The Houston Museum of Natural Science is a science museum in Houston, Texas. It was started in 1909 and is one of the most popular museums in the U.S., attracting more than 1,000,000 people per year. This was a very famous museum in the time of people, but how long will it last without them?
2 days after people: The electricity fails in Houston, plunging the museum into darkness. In the Cockrell Butterfly Center, butterflies flutter happily through the air, at least for now. The IMAX theatre sits quietly waiting for patrons that will never come.
1 week after people: The butterflies are dying. Houston summers can get up to 100 degrees and the butterfly exhibit is built like a giant greenhouse, raising the heat. Without humans to feed them and heat exceeding 120 degrees, the butterflies die.
1 year after people: Plants from the surrounding Hermann Park are infiltrating the museum. Vines are starting to climb the walls on the outside. The first signs of corrosion are showing on the outside steel beams.
5 years after people: Posters advertising exhibits and movies are decaying. The first windows are breaking, allowing debris and animals in. In the hall of taxidermy, the airtight seals of the cases have failed and the animals, including the only forest giraffes on display in the U.S., are vunerable to the elements.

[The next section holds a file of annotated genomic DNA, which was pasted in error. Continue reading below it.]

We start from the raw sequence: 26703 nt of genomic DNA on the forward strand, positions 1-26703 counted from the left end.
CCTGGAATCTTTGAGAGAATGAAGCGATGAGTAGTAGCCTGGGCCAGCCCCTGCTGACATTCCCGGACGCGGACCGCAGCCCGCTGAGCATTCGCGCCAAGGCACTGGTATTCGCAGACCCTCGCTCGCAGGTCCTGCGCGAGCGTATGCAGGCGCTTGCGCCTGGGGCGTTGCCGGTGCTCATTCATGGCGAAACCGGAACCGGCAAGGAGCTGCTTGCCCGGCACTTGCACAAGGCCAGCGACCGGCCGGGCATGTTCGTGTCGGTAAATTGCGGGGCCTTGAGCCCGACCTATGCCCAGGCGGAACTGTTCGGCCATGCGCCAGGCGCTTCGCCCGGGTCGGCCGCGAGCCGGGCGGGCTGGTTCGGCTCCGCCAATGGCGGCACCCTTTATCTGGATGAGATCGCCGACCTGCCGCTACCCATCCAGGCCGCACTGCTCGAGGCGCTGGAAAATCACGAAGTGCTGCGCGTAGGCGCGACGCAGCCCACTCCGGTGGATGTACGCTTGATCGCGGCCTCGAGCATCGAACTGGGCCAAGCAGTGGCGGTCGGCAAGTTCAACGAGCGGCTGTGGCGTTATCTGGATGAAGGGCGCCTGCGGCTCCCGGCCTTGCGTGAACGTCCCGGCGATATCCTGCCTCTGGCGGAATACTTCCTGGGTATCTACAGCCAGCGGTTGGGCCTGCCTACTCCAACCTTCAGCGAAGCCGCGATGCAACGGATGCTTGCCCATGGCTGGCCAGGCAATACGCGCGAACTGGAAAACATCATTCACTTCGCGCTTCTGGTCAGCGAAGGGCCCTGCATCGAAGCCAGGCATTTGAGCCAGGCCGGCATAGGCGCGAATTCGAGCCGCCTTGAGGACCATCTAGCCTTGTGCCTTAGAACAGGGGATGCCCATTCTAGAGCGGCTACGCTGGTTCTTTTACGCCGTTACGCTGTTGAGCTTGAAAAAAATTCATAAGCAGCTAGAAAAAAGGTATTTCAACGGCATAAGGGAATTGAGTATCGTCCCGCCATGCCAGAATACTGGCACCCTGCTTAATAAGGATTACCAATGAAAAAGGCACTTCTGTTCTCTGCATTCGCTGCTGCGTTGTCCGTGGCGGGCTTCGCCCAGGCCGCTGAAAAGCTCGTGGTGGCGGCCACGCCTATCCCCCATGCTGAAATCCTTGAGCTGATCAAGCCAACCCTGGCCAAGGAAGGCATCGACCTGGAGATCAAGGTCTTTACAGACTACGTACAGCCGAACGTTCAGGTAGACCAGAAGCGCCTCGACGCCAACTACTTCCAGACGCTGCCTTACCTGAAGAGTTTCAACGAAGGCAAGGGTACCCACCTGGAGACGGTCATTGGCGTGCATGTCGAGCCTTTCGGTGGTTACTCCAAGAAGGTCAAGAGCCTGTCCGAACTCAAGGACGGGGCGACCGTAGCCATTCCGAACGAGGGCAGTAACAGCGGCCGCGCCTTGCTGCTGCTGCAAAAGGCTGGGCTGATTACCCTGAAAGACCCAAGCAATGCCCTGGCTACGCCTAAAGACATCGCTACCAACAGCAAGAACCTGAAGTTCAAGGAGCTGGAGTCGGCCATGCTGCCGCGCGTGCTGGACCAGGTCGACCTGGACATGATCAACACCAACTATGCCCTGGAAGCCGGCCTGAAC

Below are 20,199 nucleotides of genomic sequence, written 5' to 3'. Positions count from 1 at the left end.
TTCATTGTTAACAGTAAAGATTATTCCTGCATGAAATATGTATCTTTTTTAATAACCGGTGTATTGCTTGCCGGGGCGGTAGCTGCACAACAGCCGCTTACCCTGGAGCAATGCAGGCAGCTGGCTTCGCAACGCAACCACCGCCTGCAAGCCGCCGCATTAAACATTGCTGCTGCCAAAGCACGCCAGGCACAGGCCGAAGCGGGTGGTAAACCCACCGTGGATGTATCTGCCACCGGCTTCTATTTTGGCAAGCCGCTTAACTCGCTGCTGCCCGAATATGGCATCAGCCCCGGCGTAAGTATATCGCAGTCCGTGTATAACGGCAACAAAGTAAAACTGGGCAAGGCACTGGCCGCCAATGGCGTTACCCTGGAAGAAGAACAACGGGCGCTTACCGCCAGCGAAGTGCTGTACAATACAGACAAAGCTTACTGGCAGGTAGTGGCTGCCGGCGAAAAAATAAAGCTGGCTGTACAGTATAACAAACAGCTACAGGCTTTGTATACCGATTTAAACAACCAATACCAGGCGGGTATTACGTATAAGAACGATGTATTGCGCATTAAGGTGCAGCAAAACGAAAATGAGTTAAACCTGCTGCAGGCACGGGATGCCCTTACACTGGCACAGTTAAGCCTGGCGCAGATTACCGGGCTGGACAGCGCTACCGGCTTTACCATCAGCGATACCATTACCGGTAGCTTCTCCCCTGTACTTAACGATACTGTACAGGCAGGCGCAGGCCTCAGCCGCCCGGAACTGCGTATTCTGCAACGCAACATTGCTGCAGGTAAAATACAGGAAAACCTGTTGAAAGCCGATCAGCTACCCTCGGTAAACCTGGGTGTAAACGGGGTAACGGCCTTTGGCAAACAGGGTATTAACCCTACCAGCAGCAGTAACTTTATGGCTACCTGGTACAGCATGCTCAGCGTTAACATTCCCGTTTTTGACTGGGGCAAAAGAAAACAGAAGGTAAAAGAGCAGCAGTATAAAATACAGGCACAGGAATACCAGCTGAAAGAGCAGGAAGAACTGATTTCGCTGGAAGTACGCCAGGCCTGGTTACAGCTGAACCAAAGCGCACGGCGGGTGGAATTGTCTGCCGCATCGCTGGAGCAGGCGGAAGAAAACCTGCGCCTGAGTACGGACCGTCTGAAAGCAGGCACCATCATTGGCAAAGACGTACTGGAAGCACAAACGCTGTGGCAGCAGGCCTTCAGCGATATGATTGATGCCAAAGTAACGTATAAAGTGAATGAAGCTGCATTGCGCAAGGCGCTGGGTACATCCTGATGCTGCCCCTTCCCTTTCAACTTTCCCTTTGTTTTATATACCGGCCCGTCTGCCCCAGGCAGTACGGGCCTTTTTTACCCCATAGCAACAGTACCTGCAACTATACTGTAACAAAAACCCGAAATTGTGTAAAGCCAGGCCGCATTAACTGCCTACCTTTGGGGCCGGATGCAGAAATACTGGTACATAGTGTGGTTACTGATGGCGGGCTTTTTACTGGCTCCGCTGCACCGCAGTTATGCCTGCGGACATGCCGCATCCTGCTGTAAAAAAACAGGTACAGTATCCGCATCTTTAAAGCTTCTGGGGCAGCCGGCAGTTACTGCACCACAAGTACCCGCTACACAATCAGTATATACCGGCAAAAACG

10 years after people: A severe thunderstorm is rolling into Houston. The storm hits the museum head on and hail and wind shatter some windows in the butterfly exhibit and skylights over the dinosaur skeletons. For now, the museum is holding up, but parts of the museum are failing faster than others.
25 years after people: The butterfly exhibit is just an empty steel frame. Where tropical plants and creatures once lived, now is home to squirrels and oak trees. In the taxidermy exhibit, the fur on the animals is starting to slowly decay. Fur is made of keratin, a type of protein, so it is very hard to decompose, so the animals will survive, for now.
50 years after people: The skeletons of the dinosaurs are being attacked by pyrite disease. The famous diplodicus skeleton cracks and falls to the floor. The other fossils follow soon after. At the butterfly exhibit, the rusting frame of the exhibit is about to fall. Humidity and rain have assaulted the exhibit for decades. It only takes a strong breeze to bring the frame down.
100 years after people: Even during the time of humans, hurricanes were a problem. Now, a hurricane is going to hit Houston again. The category 4 storm ravages the city. Winds of 145 miles per hour barrel through Hermann Park. The remaining glass is blasted throughtout the building, damaging the museum further. The theatre is no match for the storm and collapses. Sections of the roof of the museum are ripped off, allowing the winds to inundate the building. The winds finally cause the remaining roof to collapse, destroying the museum.